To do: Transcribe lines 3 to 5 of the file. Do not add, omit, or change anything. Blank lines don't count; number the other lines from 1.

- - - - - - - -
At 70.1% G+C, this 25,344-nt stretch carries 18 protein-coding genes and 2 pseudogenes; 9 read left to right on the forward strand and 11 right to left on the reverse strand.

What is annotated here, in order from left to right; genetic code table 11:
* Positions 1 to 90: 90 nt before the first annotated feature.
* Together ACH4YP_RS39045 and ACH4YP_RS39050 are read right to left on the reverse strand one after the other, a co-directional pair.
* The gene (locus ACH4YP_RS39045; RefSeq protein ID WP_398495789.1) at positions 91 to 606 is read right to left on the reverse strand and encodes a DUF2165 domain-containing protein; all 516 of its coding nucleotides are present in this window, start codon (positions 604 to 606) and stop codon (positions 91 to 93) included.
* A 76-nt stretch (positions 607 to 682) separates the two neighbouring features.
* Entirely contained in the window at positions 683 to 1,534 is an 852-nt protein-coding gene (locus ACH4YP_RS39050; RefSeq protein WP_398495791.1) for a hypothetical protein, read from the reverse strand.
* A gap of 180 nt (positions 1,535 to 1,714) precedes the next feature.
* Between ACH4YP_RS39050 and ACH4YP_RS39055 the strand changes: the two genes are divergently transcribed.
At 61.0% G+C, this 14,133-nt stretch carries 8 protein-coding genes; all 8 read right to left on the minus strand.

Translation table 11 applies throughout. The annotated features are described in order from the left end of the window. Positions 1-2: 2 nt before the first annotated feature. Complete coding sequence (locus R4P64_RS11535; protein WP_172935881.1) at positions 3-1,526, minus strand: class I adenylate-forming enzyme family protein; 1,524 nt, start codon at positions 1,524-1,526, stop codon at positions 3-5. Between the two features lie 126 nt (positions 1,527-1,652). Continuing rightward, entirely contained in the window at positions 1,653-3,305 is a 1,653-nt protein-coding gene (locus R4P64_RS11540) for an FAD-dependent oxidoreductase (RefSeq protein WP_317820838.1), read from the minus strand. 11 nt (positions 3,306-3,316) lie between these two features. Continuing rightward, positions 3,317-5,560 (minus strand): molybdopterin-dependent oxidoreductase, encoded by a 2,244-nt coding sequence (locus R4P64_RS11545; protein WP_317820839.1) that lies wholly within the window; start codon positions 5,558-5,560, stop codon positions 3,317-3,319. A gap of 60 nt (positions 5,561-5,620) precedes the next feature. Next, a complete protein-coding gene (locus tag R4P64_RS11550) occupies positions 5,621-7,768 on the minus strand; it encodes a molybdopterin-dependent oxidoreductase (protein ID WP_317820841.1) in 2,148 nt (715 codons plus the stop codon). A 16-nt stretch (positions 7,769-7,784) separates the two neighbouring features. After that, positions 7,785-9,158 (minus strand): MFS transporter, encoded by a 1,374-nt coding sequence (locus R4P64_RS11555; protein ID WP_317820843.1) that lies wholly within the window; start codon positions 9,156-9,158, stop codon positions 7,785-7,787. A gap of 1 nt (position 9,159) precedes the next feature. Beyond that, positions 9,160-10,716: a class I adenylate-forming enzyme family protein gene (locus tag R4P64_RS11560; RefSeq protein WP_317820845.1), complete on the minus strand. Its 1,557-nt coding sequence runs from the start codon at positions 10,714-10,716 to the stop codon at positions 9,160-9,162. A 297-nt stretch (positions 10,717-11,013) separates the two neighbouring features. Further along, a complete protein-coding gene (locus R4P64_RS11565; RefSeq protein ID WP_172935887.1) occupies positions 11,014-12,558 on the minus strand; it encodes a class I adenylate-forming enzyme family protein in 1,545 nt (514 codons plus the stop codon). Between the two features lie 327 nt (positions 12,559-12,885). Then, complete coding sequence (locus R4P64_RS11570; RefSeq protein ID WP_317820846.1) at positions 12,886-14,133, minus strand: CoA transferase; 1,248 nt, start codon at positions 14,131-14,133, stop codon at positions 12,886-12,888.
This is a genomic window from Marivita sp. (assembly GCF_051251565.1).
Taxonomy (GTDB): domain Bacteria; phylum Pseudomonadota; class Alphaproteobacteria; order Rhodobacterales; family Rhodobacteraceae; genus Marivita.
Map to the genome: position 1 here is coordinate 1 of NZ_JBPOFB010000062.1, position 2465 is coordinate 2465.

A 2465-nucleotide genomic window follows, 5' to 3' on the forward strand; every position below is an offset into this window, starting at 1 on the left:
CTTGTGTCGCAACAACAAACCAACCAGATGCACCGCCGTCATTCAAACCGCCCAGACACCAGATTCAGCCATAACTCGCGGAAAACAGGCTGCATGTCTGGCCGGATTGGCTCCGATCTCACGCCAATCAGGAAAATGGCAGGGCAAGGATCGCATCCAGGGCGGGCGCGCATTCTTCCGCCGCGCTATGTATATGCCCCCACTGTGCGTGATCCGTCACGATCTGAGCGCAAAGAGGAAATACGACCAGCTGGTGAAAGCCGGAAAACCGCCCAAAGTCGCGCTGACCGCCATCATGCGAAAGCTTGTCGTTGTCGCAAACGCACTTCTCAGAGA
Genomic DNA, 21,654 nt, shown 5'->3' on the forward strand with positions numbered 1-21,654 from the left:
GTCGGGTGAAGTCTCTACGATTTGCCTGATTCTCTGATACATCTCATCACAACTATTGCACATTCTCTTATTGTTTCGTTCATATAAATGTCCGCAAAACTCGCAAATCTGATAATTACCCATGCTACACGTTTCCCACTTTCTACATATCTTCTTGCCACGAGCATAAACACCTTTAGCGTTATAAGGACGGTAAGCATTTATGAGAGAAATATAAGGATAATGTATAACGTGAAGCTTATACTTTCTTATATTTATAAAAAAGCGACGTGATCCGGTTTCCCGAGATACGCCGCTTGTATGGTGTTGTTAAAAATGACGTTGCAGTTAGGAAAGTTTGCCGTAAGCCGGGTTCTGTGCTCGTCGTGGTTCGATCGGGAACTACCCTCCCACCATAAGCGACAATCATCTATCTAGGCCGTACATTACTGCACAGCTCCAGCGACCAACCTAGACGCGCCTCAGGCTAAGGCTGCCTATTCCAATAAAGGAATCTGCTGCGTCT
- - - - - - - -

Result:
* Positions 1 to 90: 90 nt before the first annotated feature.
* Together ACH4YP_RS39045 and ACH4YP_RS39050 are read right to left on the reverse strand one after the other, a co-directional pair.
* The gene (locus ACH4YP_RS39045; RefSeq protein ID WP_398495789.1) at positions 91 to 606 is read right to left on the reverse strand and encodes a DUF2165 domain-containing protein; all 516 of its coding nucleotides are present in this window, start codon (positions 604 to 606) and stop codon (positions 91 to 93) included.